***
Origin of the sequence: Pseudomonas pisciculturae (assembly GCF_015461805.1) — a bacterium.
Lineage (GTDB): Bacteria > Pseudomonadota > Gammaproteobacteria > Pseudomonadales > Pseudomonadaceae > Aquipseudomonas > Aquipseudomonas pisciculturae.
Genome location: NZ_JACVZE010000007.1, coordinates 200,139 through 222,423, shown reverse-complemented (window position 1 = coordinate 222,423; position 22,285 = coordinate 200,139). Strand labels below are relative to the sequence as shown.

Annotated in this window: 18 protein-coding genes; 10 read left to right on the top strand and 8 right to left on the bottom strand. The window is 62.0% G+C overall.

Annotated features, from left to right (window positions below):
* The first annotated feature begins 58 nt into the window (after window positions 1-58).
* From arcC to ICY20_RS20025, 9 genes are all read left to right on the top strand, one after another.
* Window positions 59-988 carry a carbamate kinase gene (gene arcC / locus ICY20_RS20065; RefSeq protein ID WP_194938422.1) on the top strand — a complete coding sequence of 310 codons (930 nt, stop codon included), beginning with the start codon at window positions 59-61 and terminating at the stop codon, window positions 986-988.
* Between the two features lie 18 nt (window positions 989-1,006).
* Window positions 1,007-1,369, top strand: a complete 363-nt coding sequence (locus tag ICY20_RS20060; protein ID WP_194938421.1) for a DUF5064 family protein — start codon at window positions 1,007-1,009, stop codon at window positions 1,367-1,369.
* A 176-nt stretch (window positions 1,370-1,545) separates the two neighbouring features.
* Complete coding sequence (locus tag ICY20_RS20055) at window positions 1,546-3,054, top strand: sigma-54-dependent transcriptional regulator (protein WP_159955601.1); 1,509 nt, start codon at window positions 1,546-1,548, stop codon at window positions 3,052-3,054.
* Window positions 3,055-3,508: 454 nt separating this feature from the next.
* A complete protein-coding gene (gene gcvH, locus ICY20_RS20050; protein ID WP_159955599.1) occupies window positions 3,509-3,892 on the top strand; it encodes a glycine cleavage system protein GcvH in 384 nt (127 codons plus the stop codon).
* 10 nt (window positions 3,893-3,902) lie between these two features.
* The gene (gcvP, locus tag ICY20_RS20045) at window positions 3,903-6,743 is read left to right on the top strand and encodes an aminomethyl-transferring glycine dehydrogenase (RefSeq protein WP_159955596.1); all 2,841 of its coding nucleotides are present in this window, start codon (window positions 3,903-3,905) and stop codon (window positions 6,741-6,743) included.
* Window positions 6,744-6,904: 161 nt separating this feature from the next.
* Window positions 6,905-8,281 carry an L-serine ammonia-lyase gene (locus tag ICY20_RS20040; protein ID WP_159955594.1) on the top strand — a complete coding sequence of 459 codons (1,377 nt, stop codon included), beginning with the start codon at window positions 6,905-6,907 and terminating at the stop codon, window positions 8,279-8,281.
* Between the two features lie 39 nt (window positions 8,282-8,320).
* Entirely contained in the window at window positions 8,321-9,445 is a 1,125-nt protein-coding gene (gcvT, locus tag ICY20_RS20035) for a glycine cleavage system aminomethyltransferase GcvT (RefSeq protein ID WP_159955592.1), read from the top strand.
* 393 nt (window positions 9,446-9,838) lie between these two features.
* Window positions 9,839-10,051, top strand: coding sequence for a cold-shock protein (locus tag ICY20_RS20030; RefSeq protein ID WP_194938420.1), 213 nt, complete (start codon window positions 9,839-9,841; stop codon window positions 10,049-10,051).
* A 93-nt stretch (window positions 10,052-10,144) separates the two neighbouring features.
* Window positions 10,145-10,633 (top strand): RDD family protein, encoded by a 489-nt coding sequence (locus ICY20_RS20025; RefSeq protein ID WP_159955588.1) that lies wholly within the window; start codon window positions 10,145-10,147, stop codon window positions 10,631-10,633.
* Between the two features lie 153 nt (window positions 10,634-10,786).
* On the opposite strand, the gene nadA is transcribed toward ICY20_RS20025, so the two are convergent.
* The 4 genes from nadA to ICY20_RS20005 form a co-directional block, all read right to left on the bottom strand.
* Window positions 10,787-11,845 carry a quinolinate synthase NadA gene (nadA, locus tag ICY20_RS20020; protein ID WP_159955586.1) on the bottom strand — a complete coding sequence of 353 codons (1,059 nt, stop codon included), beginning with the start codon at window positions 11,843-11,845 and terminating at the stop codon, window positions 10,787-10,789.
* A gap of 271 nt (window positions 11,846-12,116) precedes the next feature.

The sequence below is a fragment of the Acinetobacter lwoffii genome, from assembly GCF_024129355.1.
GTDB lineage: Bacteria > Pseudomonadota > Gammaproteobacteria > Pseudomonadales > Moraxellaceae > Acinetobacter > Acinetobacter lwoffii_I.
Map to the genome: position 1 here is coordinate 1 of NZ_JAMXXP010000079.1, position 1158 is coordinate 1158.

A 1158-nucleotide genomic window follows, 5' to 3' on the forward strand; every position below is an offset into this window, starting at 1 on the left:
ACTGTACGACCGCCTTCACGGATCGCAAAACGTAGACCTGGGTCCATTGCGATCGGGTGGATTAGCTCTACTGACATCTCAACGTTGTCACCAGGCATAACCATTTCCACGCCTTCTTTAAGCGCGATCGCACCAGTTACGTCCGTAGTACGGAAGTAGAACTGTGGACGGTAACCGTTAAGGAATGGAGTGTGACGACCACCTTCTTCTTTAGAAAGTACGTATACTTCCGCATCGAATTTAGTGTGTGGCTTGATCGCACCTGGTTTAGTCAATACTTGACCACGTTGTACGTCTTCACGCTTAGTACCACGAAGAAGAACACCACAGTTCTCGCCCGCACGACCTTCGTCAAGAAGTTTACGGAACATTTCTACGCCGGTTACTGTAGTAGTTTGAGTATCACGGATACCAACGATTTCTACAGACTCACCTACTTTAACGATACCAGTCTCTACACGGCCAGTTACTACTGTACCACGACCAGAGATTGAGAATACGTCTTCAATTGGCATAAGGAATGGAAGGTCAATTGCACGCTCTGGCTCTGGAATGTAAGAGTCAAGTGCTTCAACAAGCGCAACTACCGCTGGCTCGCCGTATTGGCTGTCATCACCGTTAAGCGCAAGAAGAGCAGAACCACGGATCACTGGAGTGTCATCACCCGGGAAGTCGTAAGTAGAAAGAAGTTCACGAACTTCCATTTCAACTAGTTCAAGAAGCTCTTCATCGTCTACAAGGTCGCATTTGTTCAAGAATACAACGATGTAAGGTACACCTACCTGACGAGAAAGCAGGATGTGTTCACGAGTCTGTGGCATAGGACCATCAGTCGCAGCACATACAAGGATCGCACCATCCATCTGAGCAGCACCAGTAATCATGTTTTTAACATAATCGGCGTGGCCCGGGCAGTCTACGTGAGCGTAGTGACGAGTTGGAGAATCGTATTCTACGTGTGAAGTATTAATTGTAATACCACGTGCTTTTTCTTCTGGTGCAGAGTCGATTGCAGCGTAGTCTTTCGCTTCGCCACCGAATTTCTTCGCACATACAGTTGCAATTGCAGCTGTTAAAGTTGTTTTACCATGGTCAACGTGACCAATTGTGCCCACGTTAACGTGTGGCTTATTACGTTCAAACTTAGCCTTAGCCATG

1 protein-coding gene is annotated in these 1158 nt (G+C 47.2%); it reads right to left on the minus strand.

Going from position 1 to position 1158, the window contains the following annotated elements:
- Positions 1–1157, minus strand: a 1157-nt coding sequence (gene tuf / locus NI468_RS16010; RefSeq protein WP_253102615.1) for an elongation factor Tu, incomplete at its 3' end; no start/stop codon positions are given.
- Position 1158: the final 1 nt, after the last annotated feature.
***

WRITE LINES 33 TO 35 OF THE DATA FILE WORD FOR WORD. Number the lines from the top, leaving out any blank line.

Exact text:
A 1158-nucleotide genomic window follows, 5' to 3' on the forward strand; every position below is an offset into this window, starting at 1 on the left:
ACTGTACGACCGCCTTCACGGATCGCAAAACGTAGACCTGGGTCCATTGCGATCGGGTGGATTAGCTCTACTGACATCTCAACGTTGTCACCAGGCATAACCATTTCCACGCCTTCTTTAAGCGCGATCGCACCAGTTACGTCCGTAGTACGGAAGTAGAACTGTGGACGGTAACCGTTAAGGAATGGAGTGTGACGACCACCTTCTTCTTTAGAAAGTACGTATACTTCCGCATCGAATTTAGTGTGTGGCTTGATCGCACCTGGTTTAGTCAATACTTGACCACGTTGTACGTCTTCACGCTTAGTACCACGAAGAAGAACACCACAGTTCTCGCCCGCACGACCTTCGTCAAGAAGTTTACGGAACATTTCTACGCCGGTTACTGTAGTAGTTTGAGTATCACGGATACCAACGATTTCTACAGACTCACCTACTTTAACGATACCAGTCTCTACACGGCCAGTTACTACTGTACCACGACCAGAGATTGAGAATACGTCTTCAATTGGCATAAGGAATGGAAGGTCAATTGCACGCTCTGGCTCTGGAATGTAAGAGTCAAGTGCTTCAACAAGCGCAACTACCGCTGGCTCGCCGTATTGGCTGTCATCACCGTTAAGCGCAAGAAGAGCAGAACCACGGATCACTGGAGTGTCATCACCCGGGAAGTCGTAAGTAGAAAGAAGTTCACGAACTTCCATTTCAACTAGTTCAAGAAGCTCTTCATCGTCTACAAGGTCGCATTTGTTCAAGAATACAACGATGTAAGGTACACCTACCTGACGAGAAAGCAGGATGTGTTCACGAGTCTGTGGCATAGGACCATCAGTCGCAGCACATACAAGGATCGCACCATCCATCTGAGCAGCACCAGTAATCATGTTTTTAACATAATCGGCGTGGCCCGGGCAGTCTACGTGAGCGTAGTGACGAGTTGGAGAATCGTATTCTACGTGTGAAGTATTAATTGTAATACCACGTGCTTTTTCTTCTGGTGCAGAGTCGATTGCAGCGTAGTCTTTCGCTTCGCCACCGAATTTCTTCGCACATACAGTTGCAATTGCAGCTGTTAAAGTTGTTTTACCATGGTCAACGTGACCAATTGTGCCCACGTTAACGTGTGGCTTATTACGTTCAAACTTAGCCTTAGCCATG

1 protein-coding gene is annotated in these 1158 nt (G+C 47.2%); it reads right to left on the minus strand.